BRUSSELS (Reuters) - Ukraine is set to receive about $40 billion in funding over the next four years, nearly half of which will come from the International Monetary Fund, IMF chief Christine Lagarde said in Brussels as talks on the Ukraine conflict resumed in Minsk.
The ex-Soviet republic is on the brink of bankruptcy after a year of political upheaval and war and was hoping to clinch a deal with the IMF to unlock the wider financing package.
Lagarde told reporters that the IMF team working in Kiev had reached an agreement with the Ukraine government on a new economic program with about $17.5 billion coming from the IMF and additional resources from the international community.
“From these various sources taken together, a total financing package of around $40 billion is estimated over the four year period,” she said.
The IMF’s staff-level agreement, which still needs to be approved by the IMF’s board, came after Ukraine’s government showed “a determination to reform like we have never seen,” Lagarde said.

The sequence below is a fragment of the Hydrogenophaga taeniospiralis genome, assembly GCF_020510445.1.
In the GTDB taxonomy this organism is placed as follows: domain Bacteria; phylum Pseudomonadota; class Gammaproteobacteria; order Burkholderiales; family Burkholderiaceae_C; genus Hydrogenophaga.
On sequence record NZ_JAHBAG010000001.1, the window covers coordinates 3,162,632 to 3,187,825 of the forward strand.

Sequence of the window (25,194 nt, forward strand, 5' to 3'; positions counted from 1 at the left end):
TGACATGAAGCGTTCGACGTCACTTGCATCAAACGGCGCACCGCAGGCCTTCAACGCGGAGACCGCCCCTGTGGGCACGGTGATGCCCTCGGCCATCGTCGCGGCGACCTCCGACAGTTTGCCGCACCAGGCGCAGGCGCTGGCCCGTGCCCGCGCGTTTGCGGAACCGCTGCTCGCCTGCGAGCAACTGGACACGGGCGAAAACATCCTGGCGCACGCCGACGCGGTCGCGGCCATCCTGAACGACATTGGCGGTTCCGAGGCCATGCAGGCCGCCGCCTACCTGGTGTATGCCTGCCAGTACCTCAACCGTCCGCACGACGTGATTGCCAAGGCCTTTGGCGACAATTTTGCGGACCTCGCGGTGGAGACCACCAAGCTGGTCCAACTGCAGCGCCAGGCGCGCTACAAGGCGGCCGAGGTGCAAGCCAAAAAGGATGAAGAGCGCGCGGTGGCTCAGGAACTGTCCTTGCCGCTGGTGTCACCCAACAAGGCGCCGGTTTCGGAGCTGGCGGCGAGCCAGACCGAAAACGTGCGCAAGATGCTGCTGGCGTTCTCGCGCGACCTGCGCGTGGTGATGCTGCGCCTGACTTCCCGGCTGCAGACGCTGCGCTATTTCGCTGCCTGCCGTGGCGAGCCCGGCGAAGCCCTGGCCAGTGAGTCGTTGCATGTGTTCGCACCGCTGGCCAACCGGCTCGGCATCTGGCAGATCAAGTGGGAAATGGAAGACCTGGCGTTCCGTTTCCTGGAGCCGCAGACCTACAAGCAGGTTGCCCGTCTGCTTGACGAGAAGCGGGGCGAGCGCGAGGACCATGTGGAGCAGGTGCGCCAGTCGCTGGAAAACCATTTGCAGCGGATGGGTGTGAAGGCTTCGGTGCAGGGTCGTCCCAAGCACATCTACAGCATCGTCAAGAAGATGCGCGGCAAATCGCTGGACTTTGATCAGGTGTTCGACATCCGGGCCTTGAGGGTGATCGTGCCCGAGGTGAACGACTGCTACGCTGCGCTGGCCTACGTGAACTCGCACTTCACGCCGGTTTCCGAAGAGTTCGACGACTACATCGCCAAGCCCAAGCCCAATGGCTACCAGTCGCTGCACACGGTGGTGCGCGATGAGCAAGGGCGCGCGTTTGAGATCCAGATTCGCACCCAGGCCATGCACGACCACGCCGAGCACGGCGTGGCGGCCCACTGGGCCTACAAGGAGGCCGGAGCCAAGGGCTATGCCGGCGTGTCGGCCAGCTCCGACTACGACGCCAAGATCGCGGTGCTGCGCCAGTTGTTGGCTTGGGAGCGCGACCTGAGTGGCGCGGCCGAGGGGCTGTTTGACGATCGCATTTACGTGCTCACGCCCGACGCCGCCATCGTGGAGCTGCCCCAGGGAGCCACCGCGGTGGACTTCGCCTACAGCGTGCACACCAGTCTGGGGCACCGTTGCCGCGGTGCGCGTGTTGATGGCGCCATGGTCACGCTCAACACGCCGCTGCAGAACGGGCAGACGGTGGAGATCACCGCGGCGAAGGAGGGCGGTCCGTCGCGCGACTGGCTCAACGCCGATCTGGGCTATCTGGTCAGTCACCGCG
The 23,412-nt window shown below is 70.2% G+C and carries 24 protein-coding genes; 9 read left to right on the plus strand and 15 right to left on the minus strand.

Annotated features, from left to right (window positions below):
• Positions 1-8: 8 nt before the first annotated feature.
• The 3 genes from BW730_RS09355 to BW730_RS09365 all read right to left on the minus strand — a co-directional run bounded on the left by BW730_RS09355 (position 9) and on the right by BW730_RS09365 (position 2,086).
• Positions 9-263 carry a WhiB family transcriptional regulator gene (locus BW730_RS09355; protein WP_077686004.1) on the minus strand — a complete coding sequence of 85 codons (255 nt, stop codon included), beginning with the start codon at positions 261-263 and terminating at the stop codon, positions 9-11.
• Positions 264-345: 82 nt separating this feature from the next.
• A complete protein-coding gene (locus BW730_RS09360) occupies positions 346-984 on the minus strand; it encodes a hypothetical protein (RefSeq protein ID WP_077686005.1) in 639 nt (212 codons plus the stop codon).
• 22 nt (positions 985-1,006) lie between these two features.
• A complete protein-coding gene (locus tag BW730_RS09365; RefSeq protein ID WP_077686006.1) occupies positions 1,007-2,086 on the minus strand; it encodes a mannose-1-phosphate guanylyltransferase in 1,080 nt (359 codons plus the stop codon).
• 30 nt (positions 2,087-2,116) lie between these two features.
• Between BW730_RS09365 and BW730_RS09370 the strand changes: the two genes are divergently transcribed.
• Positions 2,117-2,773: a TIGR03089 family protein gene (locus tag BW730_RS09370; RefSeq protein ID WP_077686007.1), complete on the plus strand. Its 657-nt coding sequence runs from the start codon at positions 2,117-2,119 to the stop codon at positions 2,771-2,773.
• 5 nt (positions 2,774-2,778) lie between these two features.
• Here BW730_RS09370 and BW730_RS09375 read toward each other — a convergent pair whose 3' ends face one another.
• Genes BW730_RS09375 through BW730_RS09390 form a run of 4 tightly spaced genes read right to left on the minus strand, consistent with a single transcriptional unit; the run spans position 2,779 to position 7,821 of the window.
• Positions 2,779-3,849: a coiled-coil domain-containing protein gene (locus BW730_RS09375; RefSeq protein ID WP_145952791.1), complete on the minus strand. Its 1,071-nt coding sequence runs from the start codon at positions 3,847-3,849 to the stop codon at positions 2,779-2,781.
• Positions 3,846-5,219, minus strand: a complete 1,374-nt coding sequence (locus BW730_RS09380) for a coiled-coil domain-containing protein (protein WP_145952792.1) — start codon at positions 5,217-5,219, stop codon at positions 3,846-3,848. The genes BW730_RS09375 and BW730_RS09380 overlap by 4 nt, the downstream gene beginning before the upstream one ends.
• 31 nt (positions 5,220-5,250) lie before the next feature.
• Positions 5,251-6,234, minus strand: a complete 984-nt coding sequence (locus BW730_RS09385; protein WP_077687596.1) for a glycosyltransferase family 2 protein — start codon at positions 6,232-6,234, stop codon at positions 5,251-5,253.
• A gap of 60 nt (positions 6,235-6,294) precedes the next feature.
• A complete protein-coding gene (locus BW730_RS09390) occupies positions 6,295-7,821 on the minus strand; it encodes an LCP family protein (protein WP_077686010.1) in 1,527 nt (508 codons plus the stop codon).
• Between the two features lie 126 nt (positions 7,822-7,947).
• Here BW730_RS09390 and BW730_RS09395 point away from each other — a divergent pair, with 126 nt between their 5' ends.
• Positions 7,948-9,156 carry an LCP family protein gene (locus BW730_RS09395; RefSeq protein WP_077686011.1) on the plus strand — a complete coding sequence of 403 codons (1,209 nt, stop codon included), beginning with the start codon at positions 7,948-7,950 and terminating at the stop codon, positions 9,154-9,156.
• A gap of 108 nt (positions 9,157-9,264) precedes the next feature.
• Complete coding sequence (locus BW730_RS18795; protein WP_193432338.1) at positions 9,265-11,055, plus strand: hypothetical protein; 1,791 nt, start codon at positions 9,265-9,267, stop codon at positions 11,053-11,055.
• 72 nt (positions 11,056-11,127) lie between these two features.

Ukraine has agreed to front-load reforms including energy tariff increases, bank restructuring, governance reform of state-owned enterprises and an anti-corruption agenda, she added.
Leaders of Ukraine, Russia, Germany and France returned to the negotiating room in Minsk on Thursday, as a document seen by Reuters suggested the sides may agree to end fighting in eastern Ukraine with a ceasefire starting on Feb. 14.
“The main risk of course relates to the geopolitical developments that may affect market and investor confidence,” Lagarde said.
Reporting by Ingrid Melander, editing by Philip Blenkinsop